Bill Smith’s academic career has been built on the integration of environmental science, conservation, development studies, appropriate technology, political ecology, environmental sociology, hazards, geographic, and cross-cultural research. His work has made an impact at the nature-society-sustainability nexus. Recently he has been funded and published in the subareas of climate change, tribal and NGO capacity building, small-island biodiversity, and water. Smith’s students and postdocs have gone on to three faculty positions and the pursuit of a doctoral degree through NSF IGERT funding. He has published with his students in prestigious outlets such as Climatic Change, Risk Analysis, and The Professional Geographer and has supported their professional presentations at tribal meetings and academic conferences, where they have won numerous awards.
He has acquired funding and resources from the U.S. Forest Service, U.S. Geological Survey, government of the Federated States of Micronesia (FSM), The Nature Conservancy, Conservation Society of Pohnpei (UNDP Equator Prize winner), and European Union/Micronesian Conservation Trust to study sustainable development and biodiversity conservation in the Federated States of Micronesia (east of the Philippines). One output of his community-based participatory research has been to work with local partners and those at The University of Iowa to build the first Internet-based national GIS for the FSM to support marine and terrestrial conservation (GeoMicronesia). He also established a spatial analysis lab to enhance environmental conservation capacity. Such experiences have allowed him to study the ways that NGOs are filling aid and environmental management spaces left unsupported by governments.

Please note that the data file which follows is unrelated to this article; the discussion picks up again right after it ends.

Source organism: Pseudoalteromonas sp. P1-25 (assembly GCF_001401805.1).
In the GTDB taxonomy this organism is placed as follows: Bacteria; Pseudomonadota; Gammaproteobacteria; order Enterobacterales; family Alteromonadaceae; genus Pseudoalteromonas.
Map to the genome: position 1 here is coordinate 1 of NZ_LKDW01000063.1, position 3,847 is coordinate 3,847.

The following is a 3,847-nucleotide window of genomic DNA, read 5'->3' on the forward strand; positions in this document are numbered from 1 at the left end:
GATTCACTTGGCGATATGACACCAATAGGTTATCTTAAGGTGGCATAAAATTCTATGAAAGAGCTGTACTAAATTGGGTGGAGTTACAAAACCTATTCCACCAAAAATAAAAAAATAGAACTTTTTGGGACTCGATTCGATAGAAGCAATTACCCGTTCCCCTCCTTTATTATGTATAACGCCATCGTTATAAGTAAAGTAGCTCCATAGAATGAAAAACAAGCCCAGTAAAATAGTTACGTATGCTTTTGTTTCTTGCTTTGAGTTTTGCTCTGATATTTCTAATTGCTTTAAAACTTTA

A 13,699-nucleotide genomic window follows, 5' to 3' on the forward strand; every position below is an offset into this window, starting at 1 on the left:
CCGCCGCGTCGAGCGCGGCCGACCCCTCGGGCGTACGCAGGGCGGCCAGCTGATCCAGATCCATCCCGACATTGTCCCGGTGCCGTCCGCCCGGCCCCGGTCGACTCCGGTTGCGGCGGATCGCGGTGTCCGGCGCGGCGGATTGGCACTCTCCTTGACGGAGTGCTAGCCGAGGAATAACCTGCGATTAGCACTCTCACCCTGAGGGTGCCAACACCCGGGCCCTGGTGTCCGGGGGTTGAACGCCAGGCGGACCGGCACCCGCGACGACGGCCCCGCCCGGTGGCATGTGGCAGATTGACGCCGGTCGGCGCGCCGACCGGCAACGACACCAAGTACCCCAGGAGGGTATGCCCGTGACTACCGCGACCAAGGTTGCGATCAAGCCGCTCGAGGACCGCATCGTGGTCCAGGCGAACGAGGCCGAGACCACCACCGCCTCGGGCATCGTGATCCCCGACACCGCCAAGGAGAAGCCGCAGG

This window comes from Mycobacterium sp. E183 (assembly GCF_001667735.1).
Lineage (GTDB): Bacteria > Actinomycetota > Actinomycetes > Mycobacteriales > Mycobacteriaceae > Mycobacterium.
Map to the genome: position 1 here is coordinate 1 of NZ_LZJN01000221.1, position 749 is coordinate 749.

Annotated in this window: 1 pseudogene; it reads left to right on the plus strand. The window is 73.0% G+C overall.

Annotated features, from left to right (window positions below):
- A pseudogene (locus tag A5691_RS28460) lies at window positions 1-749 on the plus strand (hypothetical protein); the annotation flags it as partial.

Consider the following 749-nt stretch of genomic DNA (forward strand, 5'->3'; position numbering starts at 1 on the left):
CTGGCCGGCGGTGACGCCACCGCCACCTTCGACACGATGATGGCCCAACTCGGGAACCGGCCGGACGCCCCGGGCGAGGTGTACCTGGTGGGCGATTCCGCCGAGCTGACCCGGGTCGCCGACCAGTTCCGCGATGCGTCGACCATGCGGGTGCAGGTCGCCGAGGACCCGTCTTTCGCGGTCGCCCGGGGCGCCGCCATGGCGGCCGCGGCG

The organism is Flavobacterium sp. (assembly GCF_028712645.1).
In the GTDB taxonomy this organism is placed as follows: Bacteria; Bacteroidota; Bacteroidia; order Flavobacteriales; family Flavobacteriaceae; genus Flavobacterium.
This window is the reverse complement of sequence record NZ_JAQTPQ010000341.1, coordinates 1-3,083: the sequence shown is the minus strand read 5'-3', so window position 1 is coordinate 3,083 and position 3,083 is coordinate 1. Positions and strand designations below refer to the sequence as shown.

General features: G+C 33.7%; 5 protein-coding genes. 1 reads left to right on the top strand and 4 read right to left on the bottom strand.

Another highlight is that he recently led research on “Policy, Decision Making, and Outreach” for a large National Science Foundation climate change grant. The team he built used mixed methods to study climate-change perception, impacts, timing, policy preferences, and “local knowledge” across Nevada. He had a special focus on vulnerable populations and minorities, including Native American tribes along the California-Nevada border. His video of tribal scenarios regarding endangered fish and climate change was awarded an NSF Highlight, was replayed by TV and Internet media outlets in Europe, and was shown for a month at the desert sustainability museum named Springs Preserve.